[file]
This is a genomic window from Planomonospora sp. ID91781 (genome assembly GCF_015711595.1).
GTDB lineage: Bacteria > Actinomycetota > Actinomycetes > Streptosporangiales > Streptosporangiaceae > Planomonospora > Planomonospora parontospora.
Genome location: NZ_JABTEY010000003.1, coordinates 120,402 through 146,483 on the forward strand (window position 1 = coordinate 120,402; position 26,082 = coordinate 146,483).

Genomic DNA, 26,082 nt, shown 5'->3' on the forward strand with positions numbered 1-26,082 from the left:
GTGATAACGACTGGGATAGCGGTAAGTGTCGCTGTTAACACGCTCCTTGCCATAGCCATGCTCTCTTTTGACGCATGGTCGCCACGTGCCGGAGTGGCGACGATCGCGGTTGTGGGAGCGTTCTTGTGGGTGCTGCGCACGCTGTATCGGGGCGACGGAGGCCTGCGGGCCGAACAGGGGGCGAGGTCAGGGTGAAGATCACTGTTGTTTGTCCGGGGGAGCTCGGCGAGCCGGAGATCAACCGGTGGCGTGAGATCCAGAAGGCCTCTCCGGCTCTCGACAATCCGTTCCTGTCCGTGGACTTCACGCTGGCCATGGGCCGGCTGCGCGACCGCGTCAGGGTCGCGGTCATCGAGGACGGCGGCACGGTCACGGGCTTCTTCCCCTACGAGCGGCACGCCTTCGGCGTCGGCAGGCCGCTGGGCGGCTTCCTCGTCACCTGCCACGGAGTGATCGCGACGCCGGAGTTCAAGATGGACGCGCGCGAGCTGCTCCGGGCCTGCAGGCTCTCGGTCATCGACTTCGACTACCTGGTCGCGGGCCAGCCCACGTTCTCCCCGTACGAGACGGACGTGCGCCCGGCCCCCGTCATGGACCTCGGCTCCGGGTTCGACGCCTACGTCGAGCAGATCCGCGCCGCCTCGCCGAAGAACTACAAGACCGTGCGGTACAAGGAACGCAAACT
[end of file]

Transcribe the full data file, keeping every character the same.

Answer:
This is a genomic window from Planomonospora sp. ID91781 (genome assembly GCF_015711595.1).
GTDB lineage: Bacteria > Actinomycetota > Actinomycetes > Streptosporangiales > Streptosporangiaceae > Planomonospora > Planomonospora parontospora.
Genome location: NZ_JABTEY010000003.1, coordinates 120,402 through 146,483 on the forward strand (window position 1 = coordinate 120,402; position 26,082 = coordinate 146,483).

Genomic DNA, 26,082 nt, shown 5'->3' on the forward strand with positions numbered 1-26,082 from the left:
GTGATAACGACTGGGATAGCGGTAAGTGTCGCTGTTAACACGCTCCTTGCCATAGCCATGCTCTCTTTTGACGCATGGTCGCCACGTGCCGGAGTGGCGACGATCGCGGTTGTGGGAGCGTTCTTGTGGGTGCTGCGCACGCTGTATCGGGGCGACGGAGGCCTGCGGGCCGAACAGGGGGCGAGGTCAGGGTGAAGATCACTGTTGTTTGTCCGGGGGAGCTCGGCGAGCCGGAGATCAACCGGTGGCGTGAGATCCAGAAGGCCTCTCCGGCTCTCGACAATCCGTTCCTGTCCGTGGACTTCACGCTGGCCATGGGCCGGCTGCGCGACCGCGTCAGGGTCGCGGTCATCGAGGACGGCGGCACGGTCACGGGCTTCTTCCCCTACGAGCGGCACGCCTTCGGCGTCGGCAGGCCGCTGGGCGGCTTCCTCGTCACCTGCCACGGAGTGATCGCGACGCCGGAGTTCAAGATGGACGCGCGCGAGCTGCTCCGGGCCTGCAGGCTCTCGGTCATCGACTTCGACTACCTGGTCGCGGGCCAGCCCACGTTCTCCCCGTACGAGACGGACGTGCGCCCGGCCCCCGTCATGGACCTCGGCTCCGGGTTCGACGCCTACGTCGAGCAGATCCGCGCCGCCTCGCCGAAGAACTACAAGACCGTGCGGTACAAGGAACGCAAACT